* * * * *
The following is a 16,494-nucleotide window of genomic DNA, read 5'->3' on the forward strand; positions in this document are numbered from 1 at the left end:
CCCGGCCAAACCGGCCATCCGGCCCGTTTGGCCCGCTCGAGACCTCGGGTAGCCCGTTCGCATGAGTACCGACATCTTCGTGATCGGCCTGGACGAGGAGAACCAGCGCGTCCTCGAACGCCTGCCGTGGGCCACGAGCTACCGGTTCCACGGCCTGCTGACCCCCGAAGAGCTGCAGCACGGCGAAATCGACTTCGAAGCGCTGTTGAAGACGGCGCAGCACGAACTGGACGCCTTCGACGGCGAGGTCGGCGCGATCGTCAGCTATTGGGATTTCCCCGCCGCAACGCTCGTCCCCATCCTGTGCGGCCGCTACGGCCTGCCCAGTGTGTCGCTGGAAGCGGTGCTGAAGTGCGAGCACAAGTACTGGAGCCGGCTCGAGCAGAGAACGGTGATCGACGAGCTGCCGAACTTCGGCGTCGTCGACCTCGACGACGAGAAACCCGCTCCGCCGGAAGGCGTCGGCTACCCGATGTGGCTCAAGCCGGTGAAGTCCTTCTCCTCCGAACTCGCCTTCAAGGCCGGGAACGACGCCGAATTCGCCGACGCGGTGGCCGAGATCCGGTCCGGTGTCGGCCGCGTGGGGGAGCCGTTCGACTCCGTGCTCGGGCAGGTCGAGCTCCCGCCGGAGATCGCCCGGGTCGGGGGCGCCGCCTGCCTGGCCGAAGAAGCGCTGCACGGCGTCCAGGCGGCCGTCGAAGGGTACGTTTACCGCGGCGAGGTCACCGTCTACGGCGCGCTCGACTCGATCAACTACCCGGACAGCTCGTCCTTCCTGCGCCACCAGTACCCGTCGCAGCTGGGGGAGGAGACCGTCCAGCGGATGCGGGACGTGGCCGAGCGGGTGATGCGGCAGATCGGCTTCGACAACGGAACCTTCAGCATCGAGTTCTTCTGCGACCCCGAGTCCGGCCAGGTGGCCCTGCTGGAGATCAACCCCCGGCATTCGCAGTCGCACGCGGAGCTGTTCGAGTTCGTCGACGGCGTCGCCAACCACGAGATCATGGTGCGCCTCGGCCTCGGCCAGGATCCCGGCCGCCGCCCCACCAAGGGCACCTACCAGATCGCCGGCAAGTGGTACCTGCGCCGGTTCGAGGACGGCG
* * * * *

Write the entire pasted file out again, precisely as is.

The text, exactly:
The following is a 16,494-nucleotide window of genomic DNA, read 5'->3' on the forward strand; positions in this document are numbered from 1 at the left end:
CCCGGCCAAACCGGCCATCCGGCCCGTTTGGCCCGCTCGAGACCTCGGGTAGCCCGTTCGCATGAGTACCGACATCTTCGTGATCGGCCTGGACGAGGAGAACCAGCGCGTCCTCGAACGCCTGCCGTGGGCCACGAGCTACCGGTTCCACGGCCTGCTGACCCCCGAAGAGCTGCAGCACGGCGAAATCGACTTCGAAGCGCTGTTGAAGACGGCGCAGCACGAACTGGACGCCTTCGACGGCGAGGTCGGCGCGATCGTCAGCTATTGGGATTTCCCCGCCGCAACGCTCGTCCCCATCCTGTGCGGCCGCTACGGCCTGCCCAGTGTGTCGCTGGAAGCGGTGCTGAAGTGCGAGCACAAGTACTGGAGCCGGCTCGAGCAGAGAACGGTGATCGACGAGCTGCCGAACTTCGGCGTCGTCGACCTCGACGACGAGAAACCCGCTCCGCCGGAAGGCGTCGGCTACCCGATGTGGCTCAAGCCGGTGAAGTCCTTCTCCTCCGAACTCGCCTTCAAGGCCGGGAACGACGCCGAATTCGCCGACGCGGTGGCCGAGATCCGGTCCGGTGTCGGCCGCGTGGGGGAGCCGTTCGACTCCGTGCTCGGGCAGGTCGAGCTCCCGCCGGAGATCGCCCGGGTCGGGGGCGCCGCCTGCCTGGCCGAAGAAGCGCTGCACGGCGTCCAGGCGGCCGTCGAAGGGTACGTTTACCGCGGCGAGGTCACCGTCTACGGCGCGCTCGACTCGATCAACTACCCGGACAGCTCGTCCTTCCTGCGCCACCAGTACCCGTCGCAGCTGGGGGAGGAGACCGTCCAGCGGATGCGGGACGTGGCCGAGCGGGTGATGCGGCAGATCGGCTTCGACAACGGAACCTTCAGCATCGAGTTCTTCTGCGACCCCGAGTCCGGCCAGGTGGCCCTGCTGGAGATCAACCCCCGGCATTCGCAGTCGCACGCGGAGCTGTTCGAGTTCGTCGACGGCGTCGCCAACCACGAGATCATGGTGCGCCTCGGCCTCGGCCAGGATCCCGGCCGCCGCCCCACCAAGGGCACCTACCAGATCGCCGGCAAGTGGTACCTGCGCCGGTTCGAGGACGGCG